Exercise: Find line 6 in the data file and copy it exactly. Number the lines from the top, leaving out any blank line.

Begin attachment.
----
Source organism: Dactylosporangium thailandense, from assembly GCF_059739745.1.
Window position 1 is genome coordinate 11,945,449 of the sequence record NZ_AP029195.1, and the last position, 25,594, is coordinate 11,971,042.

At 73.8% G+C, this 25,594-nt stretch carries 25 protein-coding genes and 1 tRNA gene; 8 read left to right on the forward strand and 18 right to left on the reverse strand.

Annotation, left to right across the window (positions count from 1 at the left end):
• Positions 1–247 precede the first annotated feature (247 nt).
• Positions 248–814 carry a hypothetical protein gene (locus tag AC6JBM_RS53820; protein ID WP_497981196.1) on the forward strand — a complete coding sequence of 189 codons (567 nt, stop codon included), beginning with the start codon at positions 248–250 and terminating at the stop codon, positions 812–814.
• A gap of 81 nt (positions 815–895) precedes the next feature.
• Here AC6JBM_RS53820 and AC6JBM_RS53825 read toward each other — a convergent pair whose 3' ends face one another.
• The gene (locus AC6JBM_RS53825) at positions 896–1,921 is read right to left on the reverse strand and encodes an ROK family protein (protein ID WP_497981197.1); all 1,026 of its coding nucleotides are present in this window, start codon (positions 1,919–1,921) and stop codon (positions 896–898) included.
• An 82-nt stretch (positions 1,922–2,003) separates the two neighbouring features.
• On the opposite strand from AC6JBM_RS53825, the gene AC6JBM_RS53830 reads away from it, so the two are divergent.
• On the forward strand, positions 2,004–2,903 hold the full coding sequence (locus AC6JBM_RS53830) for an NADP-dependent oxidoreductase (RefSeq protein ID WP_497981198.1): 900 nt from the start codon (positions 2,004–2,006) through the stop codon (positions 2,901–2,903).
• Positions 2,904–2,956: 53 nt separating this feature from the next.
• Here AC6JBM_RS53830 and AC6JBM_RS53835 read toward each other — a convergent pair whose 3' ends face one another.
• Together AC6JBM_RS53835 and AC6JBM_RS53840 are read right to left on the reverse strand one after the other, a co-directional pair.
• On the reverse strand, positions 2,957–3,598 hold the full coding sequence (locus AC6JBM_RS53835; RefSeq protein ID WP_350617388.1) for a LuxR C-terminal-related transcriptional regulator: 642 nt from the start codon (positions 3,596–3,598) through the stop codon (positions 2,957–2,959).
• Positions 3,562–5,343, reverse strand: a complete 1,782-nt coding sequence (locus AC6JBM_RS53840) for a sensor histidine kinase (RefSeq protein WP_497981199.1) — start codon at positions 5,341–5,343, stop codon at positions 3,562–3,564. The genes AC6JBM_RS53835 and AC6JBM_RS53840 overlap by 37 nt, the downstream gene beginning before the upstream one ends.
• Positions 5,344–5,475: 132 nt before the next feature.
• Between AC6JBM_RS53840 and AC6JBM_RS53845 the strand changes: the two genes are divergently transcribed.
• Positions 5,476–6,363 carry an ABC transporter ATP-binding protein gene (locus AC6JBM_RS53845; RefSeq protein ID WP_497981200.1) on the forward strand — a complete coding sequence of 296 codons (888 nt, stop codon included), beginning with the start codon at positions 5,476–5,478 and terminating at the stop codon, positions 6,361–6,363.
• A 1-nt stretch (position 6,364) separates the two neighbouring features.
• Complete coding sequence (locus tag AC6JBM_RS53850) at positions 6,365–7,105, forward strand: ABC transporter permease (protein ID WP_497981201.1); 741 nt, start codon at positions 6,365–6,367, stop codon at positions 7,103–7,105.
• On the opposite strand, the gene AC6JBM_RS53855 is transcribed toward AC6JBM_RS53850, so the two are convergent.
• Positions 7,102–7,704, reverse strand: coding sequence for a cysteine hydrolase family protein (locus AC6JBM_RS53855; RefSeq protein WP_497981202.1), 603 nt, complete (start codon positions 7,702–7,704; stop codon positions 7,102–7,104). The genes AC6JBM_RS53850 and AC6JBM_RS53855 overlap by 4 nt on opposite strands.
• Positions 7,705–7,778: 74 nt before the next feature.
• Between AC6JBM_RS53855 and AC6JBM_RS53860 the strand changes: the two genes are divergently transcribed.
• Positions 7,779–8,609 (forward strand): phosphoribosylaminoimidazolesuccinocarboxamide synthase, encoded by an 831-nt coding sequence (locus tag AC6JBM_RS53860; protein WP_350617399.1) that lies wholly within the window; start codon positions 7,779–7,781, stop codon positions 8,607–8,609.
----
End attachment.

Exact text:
• Positions 248–814 carry a hypothetical protein gene (locus tag AC6JBM_RS53820; protein ID WP_497981196.1) on the forward strand — a complete coding sequence of 189 codons (567 nt, stop codon included), beginning with the start codon at positions 248–250 and terminating at the stop codon, positions 812–814.